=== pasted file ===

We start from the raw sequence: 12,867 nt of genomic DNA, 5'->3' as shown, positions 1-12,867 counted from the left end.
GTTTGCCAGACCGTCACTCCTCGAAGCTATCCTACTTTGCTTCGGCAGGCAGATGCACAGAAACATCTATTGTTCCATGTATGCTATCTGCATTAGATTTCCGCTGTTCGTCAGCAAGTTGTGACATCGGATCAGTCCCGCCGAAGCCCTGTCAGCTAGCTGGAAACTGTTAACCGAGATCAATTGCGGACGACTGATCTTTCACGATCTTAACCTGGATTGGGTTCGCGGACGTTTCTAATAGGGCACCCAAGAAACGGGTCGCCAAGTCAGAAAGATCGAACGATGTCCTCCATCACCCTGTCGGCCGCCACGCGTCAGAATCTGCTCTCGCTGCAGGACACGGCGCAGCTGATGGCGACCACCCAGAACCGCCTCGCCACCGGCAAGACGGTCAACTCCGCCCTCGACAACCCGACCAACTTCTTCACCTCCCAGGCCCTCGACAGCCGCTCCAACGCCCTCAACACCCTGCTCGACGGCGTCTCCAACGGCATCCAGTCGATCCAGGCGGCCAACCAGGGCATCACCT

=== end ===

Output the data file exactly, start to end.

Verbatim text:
We start from the raw sequence: 12,867 nt of genomic DNA, 5'->3' as shown, positions 1-12,867 counted from the left end.
GTTTGCCAGACCGTCACTCCTCGAAGCTATCCTACTTTGCTTCGGCAGGCAGATGCACAGAAACATCTATTGTTCCATGTATGCTATCTGCATTAGATTTCCGCTGTTCGTCAGCAAGTTGTGACATCGGATCAGTCCCGCCGAAGCCCTGTCAGCTAGCTGGAAACTGTTAACCGAGATCAATTGCGGACGACTGATCTTTCACGATCTTAACCTGGATTGGGTTCGCGGACGTTTCTAATAGGGCACCCAAGAAACGGGTCGCCAAGTCAGAAAGATCGAACGATGTCCTCCATCACCCTGTCGGCCGCCACGCGTCAGAATCTGCTCTCGCTGCAGGACACGGCGCAGCTGATGGCGACCACCCAGAACCGCCTCGCCACCGGCAAGACGGTCAACTCCGCCCTCGACAACCCGACCAACTTCTTCACCTCCCAGGCCCTCGACAGCCGCTCCAACGCCCTCAACACCCTGCTCGACGGCGTCTCCAACGGCATCCAGTCGATCCAGGCGGCCAACCAGGGCATCACCT